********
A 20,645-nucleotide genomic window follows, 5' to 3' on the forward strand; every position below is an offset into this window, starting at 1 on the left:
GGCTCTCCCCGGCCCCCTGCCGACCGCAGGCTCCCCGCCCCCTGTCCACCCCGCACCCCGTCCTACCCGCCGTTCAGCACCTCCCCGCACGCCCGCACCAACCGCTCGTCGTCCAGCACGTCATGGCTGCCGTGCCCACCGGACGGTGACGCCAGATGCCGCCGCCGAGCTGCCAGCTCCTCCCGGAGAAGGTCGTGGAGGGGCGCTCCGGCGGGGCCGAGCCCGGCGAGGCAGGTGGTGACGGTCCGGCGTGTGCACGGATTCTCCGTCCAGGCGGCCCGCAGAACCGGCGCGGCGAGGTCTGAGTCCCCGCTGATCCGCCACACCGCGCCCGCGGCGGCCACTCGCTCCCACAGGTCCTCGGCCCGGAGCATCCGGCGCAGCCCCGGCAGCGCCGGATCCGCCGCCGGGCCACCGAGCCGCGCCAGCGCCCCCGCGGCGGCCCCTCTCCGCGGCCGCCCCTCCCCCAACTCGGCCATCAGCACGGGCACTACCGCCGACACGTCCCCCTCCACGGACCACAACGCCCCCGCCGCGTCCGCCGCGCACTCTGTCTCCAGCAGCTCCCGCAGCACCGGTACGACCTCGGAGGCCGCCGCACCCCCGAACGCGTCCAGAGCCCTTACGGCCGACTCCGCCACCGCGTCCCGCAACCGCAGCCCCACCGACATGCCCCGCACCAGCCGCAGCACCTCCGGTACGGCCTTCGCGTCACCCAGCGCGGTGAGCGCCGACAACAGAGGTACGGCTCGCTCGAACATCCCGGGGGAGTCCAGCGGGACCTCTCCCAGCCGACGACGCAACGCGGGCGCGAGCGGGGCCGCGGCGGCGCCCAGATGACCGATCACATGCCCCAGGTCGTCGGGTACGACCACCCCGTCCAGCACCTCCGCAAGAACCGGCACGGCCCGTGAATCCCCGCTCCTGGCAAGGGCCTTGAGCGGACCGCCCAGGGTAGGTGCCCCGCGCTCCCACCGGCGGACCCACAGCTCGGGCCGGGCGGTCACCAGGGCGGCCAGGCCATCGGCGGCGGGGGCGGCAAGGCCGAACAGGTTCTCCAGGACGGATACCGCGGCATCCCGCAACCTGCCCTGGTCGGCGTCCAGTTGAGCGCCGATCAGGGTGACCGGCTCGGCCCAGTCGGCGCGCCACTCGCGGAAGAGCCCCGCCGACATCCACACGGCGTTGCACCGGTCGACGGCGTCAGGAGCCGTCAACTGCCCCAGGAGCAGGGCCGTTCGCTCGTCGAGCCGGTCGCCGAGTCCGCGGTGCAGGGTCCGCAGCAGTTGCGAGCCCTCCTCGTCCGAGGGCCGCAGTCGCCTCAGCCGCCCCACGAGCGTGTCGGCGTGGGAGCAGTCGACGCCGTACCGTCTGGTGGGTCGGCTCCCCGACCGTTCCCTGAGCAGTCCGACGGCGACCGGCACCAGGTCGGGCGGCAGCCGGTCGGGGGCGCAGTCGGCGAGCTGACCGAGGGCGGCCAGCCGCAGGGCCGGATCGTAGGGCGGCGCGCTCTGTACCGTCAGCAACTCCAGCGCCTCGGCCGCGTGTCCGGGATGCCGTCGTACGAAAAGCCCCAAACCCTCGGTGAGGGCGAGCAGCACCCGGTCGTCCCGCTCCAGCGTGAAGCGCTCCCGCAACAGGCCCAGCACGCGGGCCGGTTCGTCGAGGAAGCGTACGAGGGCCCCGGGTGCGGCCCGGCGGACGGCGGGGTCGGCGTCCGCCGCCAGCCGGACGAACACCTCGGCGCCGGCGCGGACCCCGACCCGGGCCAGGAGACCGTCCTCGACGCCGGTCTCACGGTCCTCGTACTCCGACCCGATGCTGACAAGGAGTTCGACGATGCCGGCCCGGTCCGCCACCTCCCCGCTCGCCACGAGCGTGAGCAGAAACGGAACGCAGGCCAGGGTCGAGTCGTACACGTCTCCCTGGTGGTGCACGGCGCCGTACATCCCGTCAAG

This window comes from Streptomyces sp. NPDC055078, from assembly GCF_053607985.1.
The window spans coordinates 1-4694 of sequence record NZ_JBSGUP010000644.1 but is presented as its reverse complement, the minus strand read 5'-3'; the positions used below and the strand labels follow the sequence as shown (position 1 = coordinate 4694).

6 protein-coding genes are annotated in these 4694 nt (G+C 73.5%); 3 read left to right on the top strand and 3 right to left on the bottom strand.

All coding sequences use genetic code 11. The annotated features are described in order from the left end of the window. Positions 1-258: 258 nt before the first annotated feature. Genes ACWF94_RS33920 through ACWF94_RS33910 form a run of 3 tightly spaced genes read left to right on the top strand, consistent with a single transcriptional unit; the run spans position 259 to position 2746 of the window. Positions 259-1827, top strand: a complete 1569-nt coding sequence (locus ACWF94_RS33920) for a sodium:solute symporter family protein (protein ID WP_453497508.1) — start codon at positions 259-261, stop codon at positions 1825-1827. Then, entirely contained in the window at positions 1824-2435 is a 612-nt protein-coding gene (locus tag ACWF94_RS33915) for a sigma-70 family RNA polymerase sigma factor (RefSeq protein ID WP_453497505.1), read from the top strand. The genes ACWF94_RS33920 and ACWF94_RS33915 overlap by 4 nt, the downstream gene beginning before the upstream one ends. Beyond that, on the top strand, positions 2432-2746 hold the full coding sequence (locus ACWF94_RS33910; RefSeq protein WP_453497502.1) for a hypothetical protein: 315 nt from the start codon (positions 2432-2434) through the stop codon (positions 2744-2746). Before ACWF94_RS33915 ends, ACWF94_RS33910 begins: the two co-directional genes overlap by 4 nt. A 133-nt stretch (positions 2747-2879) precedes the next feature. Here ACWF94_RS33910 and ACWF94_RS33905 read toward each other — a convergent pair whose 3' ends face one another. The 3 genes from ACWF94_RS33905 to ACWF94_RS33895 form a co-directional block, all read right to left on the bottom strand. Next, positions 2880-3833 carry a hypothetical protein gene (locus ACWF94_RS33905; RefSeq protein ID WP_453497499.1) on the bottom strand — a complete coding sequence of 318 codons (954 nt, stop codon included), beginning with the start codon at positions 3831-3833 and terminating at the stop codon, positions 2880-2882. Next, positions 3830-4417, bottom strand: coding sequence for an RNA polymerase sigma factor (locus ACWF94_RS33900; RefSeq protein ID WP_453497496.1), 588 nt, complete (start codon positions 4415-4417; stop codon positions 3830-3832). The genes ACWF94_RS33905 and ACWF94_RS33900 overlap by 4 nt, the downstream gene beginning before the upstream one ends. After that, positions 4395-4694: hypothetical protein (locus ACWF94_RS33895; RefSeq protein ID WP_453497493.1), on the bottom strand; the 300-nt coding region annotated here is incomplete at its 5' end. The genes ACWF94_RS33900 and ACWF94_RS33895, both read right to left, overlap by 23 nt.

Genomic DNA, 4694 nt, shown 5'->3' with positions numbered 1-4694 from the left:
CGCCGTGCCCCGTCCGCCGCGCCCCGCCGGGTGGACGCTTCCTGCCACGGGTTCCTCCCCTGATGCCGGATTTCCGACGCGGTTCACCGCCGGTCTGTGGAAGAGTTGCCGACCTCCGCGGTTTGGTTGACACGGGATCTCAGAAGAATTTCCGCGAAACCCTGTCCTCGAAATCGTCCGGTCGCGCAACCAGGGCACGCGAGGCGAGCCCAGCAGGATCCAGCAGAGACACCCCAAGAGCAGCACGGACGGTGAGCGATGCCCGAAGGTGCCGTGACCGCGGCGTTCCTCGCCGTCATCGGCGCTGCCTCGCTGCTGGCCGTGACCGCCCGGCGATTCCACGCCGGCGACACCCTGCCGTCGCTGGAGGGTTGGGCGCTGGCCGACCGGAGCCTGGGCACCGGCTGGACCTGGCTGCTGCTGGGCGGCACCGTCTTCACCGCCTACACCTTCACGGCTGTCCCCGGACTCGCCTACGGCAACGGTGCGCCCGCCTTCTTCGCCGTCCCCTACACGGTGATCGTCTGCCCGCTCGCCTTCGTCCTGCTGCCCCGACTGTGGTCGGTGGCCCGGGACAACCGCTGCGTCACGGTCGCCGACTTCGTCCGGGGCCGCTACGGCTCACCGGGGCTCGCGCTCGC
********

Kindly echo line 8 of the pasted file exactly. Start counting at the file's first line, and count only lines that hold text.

CGCCGTGCCCCGTCCGCCGCGCCCCGCCGGGTGGACGCTTCCTGCCACGGGTTCCTCCCCTGATGCCGGATTTCCGACGCGGTTCACCGCCGGTCTGTGGAAGAGTTGCCGACCTCCGCGGTTTGGTTGACACGGGATCTCAGAAGAATTTCCGCGAAACCCTGTCCTCGAAATCGTCCGGTCGCGCAACCAGGGCACGCGAGGCGAGCCCAGCAGGATCCAGCAGAGACACCCCAAGAGCAGCACGGACGGTGAGCGATGCCCGAAGGTGCCGTGACCGCGGCGTTCCTCGCCGTCATCGGCGCTGCCTCGCTGCTGGCCGTGACCGCCCGGCGATTCCACGCCGGCGACACCCTGCCGTCGCTGGAGGGTTGGGCGCTGGCCGACCGGAGCCTGGGCACCGGCTGGACCTGGCTGCTGCTGGGCGGCACCGTCTTCACCGCCTACACCTTCACGGCTGTCCCCGGACTCGCCTACGGCAACGGTGCGCCCGCCTTCTTCGCCGTCCCCTACACGGTGATCGTCTGCCCGCTCGCCTTCGTCCTGCTGCCCCGACTGTGGTCGGTGGCCCGGGACAACCGCTGCGTCACGGTCGCCGACTTCGTCCGGGGCCGCTACGGCTCACCGGGGCTCGCGCTCGC